Investigate: Second Saturday Science Lab “Food Science”, “Flickering Fireflies” and “Sports Technology” are a few of the science-related topics visitors to the University of Nebraska State Museum - Morrill Hall can explore during the 2017 monthly program, “Investigate: Second Saturday Science Lab.” “Investigating science first hand by our younger visitors provides another fun and engaging opportunity for them while at the museum,” said Kathy French, NU State Museum Education Coordinator. “These young scientists will experience a wide variety of topics throughout the year, many of which will help explain segments of the natural world.” Saturday, January 14 kicks-off the 2017 program, presented by Eagle Printing & Sign and supported by Runza® Restaurants, with ‘Food Science’ from 10 a.m.-12 p.m. Visitors will explore the science of taste with the University of Nebraska-Lincoln Food Science Technology Club. Ever wonder why ice cream tastes so good? Mark your calendar to find out! Program activities are free with regular museum admission. Children will again have the opportunity to earn prizes as they attend the monthly science lab events. For every three events attended, children can qualify to move up as a “science investigator”, plus get a prize. For three events attended children become a “Science Intern” and receive a sheet of science themed stickers; six events attended receives a Runza® Kids Meal Certificate and coloring book while becoming an “Assistant Investigator”; and after nine visits, children earn a waterbottle and nametag earning the title as “Lead Investigator”. Museum members have already received their 2017 calendar, families can download and print the calendar from investigate or pick-up a copy at Morrill Hall. — Mandy Haase-Thomas, Chief Communications Officer University of Nebraska State Museum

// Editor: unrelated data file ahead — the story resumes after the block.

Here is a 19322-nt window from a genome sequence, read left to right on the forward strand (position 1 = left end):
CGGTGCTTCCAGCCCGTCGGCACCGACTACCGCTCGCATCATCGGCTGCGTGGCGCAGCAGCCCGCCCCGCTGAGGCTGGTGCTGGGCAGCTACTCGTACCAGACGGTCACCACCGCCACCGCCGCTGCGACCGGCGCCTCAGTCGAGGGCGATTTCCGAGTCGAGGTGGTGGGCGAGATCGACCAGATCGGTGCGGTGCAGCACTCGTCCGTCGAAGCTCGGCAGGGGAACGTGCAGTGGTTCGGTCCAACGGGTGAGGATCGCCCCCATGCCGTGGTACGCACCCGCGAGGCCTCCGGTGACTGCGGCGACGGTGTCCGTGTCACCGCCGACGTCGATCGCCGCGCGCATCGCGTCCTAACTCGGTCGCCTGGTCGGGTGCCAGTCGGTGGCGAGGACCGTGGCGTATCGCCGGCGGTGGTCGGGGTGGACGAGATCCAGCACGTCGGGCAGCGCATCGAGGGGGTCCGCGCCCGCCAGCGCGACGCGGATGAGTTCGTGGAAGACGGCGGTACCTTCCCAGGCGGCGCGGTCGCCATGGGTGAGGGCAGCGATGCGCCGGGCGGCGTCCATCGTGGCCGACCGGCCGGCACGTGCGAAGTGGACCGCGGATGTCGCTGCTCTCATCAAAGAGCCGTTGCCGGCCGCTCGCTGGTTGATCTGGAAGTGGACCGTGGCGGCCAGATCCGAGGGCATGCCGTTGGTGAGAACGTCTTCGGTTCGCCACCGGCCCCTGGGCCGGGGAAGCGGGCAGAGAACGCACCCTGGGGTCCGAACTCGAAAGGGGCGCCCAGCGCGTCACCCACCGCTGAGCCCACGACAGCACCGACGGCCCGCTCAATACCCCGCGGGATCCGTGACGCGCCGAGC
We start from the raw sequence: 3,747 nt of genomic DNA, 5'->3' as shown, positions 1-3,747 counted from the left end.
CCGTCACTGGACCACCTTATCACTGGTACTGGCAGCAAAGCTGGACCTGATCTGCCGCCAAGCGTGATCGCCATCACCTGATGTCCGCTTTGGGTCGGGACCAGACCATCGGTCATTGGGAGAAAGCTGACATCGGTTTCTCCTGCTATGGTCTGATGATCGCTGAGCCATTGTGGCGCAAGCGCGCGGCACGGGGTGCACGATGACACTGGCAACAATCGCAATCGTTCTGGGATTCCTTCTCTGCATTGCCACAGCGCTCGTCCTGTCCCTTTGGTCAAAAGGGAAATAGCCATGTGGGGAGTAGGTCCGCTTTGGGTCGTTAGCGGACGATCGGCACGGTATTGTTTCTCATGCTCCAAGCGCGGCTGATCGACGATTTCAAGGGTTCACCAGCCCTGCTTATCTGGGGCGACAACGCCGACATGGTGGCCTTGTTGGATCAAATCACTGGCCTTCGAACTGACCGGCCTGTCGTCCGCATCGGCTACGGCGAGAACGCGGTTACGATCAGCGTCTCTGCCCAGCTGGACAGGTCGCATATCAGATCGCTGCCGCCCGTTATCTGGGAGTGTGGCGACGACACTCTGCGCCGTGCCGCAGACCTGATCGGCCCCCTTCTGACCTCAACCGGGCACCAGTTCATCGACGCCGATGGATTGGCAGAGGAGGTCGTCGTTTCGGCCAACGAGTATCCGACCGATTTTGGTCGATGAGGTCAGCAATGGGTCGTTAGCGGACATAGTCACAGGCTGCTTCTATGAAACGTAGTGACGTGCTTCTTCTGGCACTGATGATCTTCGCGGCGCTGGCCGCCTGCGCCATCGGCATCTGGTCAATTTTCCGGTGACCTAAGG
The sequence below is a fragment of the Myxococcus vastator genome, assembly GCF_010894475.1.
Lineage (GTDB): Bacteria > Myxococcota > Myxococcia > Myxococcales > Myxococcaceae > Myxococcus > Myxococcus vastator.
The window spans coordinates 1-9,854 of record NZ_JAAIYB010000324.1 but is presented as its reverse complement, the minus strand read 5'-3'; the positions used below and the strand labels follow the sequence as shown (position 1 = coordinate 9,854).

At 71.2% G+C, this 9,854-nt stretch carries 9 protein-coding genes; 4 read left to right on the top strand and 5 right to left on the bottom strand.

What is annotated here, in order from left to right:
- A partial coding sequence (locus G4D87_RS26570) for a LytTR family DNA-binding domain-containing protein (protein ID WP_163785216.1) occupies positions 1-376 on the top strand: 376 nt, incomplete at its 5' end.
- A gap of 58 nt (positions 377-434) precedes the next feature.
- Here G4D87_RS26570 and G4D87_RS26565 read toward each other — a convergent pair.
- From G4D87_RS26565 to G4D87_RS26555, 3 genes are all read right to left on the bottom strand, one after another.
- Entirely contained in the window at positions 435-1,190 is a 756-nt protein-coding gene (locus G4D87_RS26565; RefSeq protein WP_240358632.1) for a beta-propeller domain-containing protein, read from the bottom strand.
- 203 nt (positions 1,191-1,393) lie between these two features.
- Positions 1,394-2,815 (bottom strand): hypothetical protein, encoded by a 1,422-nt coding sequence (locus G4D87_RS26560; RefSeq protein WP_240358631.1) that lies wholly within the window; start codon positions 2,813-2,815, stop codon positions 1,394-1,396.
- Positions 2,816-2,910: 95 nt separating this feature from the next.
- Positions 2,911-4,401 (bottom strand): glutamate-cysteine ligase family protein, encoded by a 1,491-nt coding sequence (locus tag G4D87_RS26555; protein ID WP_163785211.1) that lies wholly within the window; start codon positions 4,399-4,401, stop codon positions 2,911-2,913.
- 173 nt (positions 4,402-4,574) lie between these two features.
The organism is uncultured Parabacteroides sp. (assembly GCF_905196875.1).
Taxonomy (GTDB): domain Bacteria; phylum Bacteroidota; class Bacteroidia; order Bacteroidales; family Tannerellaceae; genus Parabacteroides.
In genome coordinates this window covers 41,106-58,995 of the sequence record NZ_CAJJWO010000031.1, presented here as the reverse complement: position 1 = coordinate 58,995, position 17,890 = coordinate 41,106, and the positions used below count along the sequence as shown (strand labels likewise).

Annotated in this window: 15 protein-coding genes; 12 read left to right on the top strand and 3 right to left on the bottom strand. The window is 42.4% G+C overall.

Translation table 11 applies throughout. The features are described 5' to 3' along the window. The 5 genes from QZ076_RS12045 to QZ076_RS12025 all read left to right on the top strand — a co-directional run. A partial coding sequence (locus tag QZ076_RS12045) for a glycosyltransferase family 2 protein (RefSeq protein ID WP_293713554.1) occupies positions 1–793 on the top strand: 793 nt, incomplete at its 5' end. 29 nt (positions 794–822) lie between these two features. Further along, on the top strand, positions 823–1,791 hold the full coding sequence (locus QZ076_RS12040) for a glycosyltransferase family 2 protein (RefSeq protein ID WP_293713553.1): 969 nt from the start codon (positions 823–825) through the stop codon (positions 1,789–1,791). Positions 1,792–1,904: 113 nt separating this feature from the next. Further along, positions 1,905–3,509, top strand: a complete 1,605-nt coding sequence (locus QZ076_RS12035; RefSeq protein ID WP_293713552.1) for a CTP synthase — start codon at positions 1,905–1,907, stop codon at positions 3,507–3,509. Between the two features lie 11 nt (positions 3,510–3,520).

Museum visitors learn more about Amblypygi--whip spiders--during Investigate: Second Saturday Science Lab in 2016. The 2017 season kicks-off on January 14 with the topic of Food Science. January 2017